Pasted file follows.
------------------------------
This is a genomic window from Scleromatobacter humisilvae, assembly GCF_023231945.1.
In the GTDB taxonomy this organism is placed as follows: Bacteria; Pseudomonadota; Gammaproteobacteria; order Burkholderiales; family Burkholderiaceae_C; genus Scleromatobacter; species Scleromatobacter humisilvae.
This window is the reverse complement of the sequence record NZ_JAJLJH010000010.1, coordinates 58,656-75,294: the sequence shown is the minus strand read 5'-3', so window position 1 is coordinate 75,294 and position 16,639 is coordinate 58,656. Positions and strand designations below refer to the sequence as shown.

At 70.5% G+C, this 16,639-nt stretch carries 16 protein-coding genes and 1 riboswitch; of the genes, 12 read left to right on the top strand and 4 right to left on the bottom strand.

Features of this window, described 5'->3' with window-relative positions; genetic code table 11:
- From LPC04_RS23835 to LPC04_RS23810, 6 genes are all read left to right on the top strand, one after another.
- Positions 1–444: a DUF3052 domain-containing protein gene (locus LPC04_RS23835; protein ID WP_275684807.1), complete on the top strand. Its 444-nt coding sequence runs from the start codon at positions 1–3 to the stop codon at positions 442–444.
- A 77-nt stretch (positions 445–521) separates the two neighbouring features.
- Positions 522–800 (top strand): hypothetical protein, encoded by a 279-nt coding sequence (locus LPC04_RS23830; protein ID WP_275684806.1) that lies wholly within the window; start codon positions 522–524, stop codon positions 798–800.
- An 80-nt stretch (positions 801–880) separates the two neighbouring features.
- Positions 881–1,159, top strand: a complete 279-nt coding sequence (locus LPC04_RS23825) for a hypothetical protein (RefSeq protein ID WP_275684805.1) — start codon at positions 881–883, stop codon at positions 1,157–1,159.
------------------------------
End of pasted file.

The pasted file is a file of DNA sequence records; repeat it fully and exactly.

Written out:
This is a genomic window from Scleromatobacter humisilvae, assembly GCF_023231945.1.
In the GTDB taxonomy this organism is placed as follows: Bacteria; Pseudomonadota; Gammaproteobacteria; order Burkholderiales; family Burkholderiaceae_C; genus Scleromatobacter; species Scleromatobacter humisilvae.
This window is the reverse complement of the sequence record NZ_JAJLJH010000010.1, coordinates 58,656-75,294: the sequence shown is the minus strand read 5'-3', so window position 1 is coordinate 75,294 and position 16,639 is coordinate 58,656. Positions and strand designations below refer to the sequence as shown.

At 70.5% G+C, this 16,639-nt stretch carries 16 protein-coding genes and 1 riboswitch; of the genes, 12 read left to right on the top strand and 4 right to left on the bottom strand.

Features of this window, described 5'->3' with window-relative positions; genetic code table 11:
- From LPC04_RS23835 to LPC04_RS23810, 6 genes are all read left to right on the top strand, one after another.
- Positions 1–444: a DUF3052 domain-containing protein gene (locus LPC04_RS23835; protein ID WP_275684807.1), complete on the top strand. Its 444-nt coding sequence runs from the start codon at positions 1–3 to the stop codon at positions 442–444.
- A 77-nt stretch (positions 445–521) separates the two neighbouring features.
- Positions 522–800 (top strand): hypothetical protein, encoded by a 279-nt coding sequence (locus LPC04_RS23830; protein ID WP_275684806.1) that lies wholly within the window; start codon positions 522–524, stop codon positions 798–800.
- An 80-nt stretch (positions 801–880) separates the two neighbouring features.
- Positions 881–1,159, top strand: a complete 279-nt coding sequence (locus LPC04_RS23825) for a hypothetical protein (RefSeq protein ID WP_275684805.1) — start codon at positions 881–883, stop codon at positions 1,157–1,159.